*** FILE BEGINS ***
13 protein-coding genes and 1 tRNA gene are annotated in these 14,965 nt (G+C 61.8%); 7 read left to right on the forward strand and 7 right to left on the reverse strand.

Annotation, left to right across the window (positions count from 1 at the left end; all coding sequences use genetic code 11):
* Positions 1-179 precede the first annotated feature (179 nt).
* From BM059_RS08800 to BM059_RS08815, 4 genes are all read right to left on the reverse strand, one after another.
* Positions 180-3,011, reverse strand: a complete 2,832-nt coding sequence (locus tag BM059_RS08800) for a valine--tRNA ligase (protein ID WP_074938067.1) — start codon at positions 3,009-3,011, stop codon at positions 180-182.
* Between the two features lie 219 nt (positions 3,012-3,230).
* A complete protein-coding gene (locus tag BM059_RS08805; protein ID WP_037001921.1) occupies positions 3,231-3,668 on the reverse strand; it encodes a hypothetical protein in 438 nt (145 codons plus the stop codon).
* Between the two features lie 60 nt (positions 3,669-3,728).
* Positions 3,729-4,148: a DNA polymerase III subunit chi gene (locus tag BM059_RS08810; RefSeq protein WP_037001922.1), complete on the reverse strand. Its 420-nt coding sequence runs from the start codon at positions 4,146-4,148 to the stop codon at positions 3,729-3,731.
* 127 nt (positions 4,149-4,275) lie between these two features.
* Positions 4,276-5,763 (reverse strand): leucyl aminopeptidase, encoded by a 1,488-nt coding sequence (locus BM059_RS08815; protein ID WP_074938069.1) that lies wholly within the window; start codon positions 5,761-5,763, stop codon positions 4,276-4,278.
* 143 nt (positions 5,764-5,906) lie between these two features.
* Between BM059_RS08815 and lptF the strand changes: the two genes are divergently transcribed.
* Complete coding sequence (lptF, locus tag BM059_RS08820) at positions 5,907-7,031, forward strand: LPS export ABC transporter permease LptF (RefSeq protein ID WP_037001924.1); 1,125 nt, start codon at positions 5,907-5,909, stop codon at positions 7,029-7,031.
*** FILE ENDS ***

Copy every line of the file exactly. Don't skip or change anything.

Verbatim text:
13 protein-coding genes and 1 tRNA gene are annotated in these 14,965 nt (G+C 61.8%); 7 read left to right on the forward strand and 7 right to left on the reverse strand.

Annotation, left to right across the window (positions count from 1 at the left end; all coding sequences use genetic code 11):
* Positions 1-179 precede the first annotated feature (179 nt).
* From BM059_RS08800 to BM059_RS08815, 4 genes are all read right to left on the reverse strand, one after another.
* Positions 180-3,011, reverse strand: a complete 2,832-nt coding sequence (locus tag BM059_RS08800) for a valine--tRNA ligase (protein ID WP_074938067.1) — start codon at positions 3,009-3,011, stop codon at positions 180-182.
* Between the two features lie 219 nt (positions 3,012-3,230).
* A complete protein-coding gene (locus tag BM059_RS08805; protein ID WP_037001921.1) occupies positions 3,231-3,668 on the reverse strand; it encodes a hypothetical protein in 438 nt (145 codons plus the stop codon).
* Between the two features lie 60 nt (positions 3,669-3,728).
* Positions 3,729-4,148: a DNA polymerase III subunit chi gene (locus tag BM059_RS08810; RefSeq protein WP_037001922.1), complete on the reverse strand. Its 420-nt coding sequence runs from the start codon at positions 4,146-4,148 to the stop codon at positions 3,729-3,731.
* 127 nt (positions 4,149-4,275) lie between these two features.
* Positions 4,276-5,763 (reverse strand): leucyl aminopeptidase, encoded by a 1,488-nt coding sequence (locus BM059_RS08815; protein ID WP_074938069.1) that lies wholly within the window; start codon positions 5,761-5,763, stop codon positions 4,276-4,278.
* 143 nt (positions 5,764-5,906) lie between these two features.
* Between BM059_RS08815 and lptF the strand changes: the two genes are divergently transcribed.
* Complete coding sequence (lptF, locus tag BM059_RS08820) at positions 5,907-7,031, forward strand: LPS export ABC transporter permease LptF (RefSeq protein ID WP_037001924.1); 1,125 nt, start codon at positions 5,907-5,909, stop codon at positions 7,029-7,031.